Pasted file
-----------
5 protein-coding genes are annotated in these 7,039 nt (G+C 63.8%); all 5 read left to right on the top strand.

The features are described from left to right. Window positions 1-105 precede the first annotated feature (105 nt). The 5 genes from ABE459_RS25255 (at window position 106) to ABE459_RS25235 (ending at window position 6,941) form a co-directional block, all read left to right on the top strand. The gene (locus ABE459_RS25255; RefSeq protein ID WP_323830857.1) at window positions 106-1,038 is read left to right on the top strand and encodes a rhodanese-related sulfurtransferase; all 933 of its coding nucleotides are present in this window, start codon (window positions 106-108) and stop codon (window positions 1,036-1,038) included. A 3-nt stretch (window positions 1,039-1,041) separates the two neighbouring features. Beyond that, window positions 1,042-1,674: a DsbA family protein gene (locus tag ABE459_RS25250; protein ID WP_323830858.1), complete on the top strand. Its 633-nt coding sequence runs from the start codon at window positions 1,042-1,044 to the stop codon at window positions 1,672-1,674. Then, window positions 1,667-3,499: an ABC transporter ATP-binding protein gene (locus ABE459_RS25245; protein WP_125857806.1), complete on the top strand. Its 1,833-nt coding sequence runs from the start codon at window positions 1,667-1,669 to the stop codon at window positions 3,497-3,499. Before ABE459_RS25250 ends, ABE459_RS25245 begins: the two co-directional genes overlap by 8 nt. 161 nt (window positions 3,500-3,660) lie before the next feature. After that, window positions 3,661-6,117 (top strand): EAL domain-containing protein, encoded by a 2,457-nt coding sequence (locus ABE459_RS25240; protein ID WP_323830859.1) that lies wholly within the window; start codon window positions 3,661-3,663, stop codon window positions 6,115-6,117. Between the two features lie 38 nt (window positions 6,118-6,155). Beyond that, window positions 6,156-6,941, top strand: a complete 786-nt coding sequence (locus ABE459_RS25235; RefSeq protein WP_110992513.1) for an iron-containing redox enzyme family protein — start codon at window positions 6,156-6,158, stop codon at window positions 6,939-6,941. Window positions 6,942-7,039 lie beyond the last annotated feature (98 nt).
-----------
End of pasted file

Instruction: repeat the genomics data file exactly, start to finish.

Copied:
5 protein-coding genes are annotated in these 7,039 nt (G+C 63.8%); all 5 read left to right on the top strand.

The features are described from left to right. Window positions 1-105 precede the first annotated feature (105 nt). The 5 genes from ABE459_RS25255 (at window position 106) to ABE459_RS25235 (ending at window position 6,941) form a co-directional block, all read left to right on the top strand. The gene (locus ABE459_RS25255; RefSeq protein ID WP_323830857.1) at window positions 106-1,038 is read left to right on the top strand and encodes a rhodanese-related sulfurtransferase; all 933 of its coding nucleotides are present in this window, start codon (window positions 106-108) and stop codon (window positions 1,036-1,038) included. A 3-nt stretch (window positions 1,039-1,041) separates the two neighbouring features. Beyond that, window positions 1,042-1,674: a DsbA family protein gene (locus tag ABE459_RS25250; protein ID WP_323830858.1), complete on the top strand. Its 633-nt coding sequence runs from the start codon at window positions 1,042-1,044 to the stop codon at window positions 1,672-1,674. Then, window positions 1,667-3,499: an ABC transporter ATP-binding protein gene (locus ABE459_RS25245; protein WP_125857806.1), complete on the top strand. Its 1,833-nt coding sequence runs from the start codon at window positions 1,667-1,669 to the stop codon at window positions 3,497-3,499. Before ABE459_RS25250 ends, ABE459_RS25245 begins: the two co-directional genes overlap by 8 nt. 161 nt (window positions 3,500-3,660) lie before the next feature. After that, window positions 3,661-6,117 (top strand): EAL domain-containing protein, encoded by a 2,457-nt coding sequence (locus ABE459_RS25240; protein ID WP_323830859.1) that lies wholly within the window; start codon window positions 3,661-3,663, stop codon window positions 6,115-6,117. Between the two features lie 38 nt (window positions 6,118-6,155). Beyond that, window positions 6,156-6,941, top strand: a complete 786-nt coding sequence (locus ABE459_RS25235; RefSeq protein WP_110992513.1) for an iron-containing redox enzyme family protein — start codon at window positions 6,156-6,158, stop codon at window positions 6,939-6,941. Window positions 6,942-7,039 lie beyond the last annotated feature (98 nt).